The Ebola epidemic in Africa and fears of it spreading in the U.S. have turned the nation’s attention to the federal government’s front-line public health agency: The Centers for Disease Control and Prevention (CDC).
But as with Ebola itself, there is much confusion about the role of the CDC and what it can and cannot do to prevent and contain the spread of disease.
The agency has broad authority under federal law, but defers to or partners with state and local health agencies in most cases.
Julie Rovner answers some common questions.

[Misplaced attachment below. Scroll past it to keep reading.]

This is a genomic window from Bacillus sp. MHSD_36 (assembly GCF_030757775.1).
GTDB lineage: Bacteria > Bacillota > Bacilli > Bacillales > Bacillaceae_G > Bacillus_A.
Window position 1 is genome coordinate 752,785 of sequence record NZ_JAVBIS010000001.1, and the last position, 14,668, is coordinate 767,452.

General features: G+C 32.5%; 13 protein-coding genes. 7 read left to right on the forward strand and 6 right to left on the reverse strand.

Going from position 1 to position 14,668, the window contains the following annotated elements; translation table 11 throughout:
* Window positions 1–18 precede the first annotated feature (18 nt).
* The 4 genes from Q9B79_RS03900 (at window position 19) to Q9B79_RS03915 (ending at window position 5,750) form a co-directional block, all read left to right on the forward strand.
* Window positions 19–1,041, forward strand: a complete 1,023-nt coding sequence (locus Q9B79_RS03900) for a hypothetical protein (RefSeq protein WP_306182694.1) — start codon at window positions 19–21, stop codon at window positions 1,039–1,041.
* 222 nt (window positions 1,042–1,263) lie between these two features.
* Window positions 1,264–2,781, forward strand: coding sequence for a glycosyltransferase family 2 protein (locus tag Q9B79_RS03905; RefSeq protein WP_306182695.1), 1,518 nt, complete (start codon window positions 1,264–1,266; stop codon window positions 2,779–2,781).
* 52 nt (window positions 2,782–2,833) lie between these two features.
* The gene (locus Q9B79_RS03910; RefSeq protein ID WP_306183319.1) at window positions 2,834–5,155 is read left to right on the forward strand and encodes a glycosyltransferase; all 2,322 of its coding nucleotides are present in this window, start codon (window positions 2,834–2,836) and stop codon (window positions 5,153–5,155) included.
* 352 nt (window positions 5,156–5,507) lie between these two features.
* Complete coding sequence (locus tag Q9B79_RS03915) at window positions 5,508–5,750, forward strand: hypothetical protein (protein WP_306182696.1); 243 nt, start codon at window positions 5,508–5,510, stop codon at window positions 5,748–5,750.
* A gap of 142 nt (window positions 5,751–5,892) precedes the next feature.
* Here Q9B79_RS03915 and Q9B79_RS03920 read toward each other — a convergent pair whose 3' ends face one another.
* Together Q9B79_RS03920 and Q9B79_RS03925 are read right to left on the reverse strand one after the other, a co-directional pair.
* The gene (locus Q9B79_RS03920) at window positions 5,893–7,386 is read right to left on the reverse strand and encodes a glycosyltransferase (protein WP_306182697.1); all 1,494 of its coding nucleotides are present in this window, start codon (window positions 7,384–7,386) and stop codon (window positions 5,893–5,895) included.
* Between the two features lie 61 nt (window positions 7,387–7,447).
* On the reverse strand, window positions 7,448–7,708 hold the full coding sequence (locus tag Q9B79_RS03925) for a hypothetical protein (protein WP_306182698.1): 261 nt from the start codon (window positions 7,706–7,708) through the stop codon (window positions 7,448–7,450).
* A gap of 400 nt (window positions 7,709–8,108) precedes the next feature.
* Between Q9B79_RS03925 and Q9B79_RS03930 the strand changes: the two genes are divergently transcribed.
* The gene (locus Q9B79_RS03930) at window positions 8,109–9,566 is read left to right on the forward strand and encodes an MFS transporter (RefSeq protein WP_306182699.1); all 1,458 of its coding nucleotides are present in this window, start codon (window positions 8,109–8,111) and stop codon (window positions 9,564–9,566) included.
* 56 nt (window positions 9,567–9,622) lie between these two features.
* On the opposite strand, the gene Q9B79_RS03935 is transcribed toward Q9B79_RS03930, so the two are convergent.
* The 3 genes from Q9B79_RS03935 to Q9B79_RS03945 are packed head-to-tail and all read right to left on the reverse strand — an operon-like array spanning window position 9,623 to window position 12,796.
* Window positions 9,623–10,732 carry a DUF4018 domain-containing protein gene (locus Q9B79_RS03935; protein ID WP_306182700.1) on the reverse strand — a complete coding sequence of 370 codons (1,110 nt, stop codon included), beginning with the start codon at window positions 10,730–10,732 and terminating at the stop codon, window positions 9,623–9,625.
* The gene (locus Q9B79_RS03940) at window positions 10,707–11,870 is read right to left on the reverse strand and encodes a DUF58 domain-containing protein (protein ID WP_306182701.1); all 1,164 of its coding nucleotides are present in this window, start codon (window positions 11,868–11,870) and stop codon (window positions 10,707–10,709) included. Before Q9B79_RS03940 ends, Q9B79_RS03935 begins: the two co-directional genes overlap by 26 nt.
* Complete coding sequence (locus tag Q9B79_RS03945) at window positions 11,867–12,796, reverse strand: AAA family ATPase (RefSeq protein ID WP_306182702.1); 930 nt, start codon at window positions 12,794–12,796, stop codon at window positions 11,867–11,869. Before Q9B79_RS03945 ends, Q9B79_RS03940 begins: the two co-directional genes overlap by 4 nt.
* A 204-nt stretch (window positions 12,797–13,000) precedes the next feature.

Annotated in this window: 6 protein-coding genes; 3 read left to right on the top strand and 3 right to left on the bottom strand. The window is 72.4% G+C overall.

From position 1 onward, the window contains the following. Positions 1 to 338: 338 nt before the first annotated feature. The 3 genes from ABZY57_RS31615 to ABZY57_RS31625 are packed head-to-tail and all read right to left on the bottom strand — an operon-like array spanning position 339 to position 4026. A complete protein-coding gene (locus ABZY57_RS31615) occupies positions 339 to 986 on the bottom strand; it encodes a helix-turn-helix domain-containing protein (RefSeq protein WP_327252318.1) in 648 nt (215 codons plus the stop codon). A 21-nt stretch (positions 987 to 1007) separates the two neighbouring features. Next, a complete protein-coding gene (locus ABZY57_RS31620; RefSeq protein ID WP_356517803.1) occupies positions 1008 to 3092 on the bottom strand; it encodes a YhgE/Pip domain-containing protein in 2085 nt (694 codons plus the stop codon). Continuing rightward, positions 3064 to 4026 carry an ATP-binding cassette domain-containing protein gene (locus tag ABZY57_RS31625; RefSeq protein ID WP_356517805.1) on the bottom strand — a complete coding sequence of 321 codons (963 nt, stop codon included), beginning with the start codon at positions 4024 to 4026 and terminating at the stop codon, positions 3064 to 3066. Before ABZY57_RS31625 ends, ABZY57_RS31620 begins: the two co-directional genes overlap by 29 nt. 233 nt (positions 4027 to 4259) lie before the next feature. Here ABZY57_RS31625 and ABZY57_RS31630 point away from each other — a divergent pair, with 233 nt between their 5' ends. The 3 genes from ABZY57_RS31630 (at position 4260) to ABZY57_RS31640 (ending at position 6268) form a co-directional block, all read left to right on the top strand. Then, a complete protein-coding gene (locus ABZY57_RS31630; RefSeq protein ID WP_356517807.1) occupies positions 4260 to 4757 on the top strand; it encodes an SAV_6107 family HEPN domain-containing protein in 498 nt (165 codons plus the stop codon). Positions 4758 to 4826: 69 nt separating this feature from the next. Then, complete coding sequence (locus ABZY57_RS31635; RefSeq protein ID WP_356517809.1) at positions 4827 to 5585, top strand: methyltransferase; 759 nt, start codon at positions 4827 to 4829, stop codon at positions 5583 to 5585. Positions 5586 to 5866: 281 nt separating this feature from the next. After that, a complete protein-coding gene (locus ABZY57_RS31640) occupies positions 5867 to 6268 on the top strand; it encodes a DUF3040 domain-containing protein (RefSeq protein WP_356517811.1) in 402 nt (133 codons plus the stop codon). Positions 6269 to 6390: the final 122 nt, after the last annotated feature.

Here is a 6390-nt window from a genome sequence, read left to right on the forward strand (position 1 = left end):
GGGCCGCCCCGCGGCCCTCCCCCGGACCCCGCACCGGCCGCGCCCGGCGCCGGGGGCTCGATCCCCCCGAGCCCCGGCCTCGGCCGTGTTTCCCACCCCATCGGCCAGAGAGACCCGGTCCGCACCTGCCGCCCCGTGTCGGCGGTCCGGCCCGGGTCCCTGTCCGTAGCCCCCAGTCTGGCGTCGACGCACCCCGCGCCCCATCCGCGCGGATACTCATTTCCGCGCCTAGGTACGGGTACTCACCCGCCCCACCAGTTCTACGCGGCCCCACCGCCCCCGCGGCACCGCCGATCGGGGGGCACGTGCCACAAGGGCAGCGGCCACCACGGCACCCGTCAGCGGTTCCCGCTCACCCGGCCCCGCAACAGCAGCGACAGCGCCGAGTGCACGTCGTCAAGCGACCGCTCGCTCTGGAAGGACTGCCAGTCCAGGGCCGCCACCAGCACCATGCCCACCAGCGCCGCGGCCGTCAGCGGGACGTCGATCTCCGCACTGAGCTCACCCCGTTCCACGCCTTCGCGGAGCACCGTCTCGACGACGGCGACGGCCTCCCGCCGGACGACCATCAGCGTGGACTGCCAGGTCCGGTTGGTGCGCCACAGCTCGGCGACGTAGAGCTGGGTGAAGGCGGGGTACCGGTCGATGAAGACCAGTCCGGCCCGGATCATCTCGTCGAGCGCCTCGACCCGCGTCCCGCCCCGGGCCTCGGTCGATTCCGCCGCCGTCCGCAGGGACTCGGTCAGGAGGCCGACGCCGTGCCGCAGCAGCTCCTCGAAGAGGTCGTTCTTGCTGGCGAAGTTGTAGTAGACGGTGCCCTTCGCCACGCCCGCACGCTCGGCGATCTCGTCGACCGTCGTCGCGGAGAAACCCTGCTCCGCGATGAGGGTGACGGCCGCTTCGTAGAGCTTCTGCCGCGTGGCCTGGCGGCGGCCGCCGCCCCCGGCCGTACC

Q: What is the CDC?
Formally renamed the Centers for Disease Control and Prevention in 1992 to reflect its broader scope (previously it was just the Centers for Disease Control), the Atlanta-based CDC is an agency of the U.S. Department of Health and Human Services. Its mission is to promote health and prevent disease, injury and premature death. CDC’s most recent budget is just under $7 billion.
Q: What is CDC’S role in combating Ebola?
CDC personnel have been working on the ground in West Africa to try to stop the spread of Ebola since the spring, when cases began to mount. CDC Director Thomas Frieden told a congressional hearing Thursday that the agency currently has 139 staffers in West Africa, and that more than 1,000 workers have “provided logistics, staffing, communication, analytics, management and other support functions.”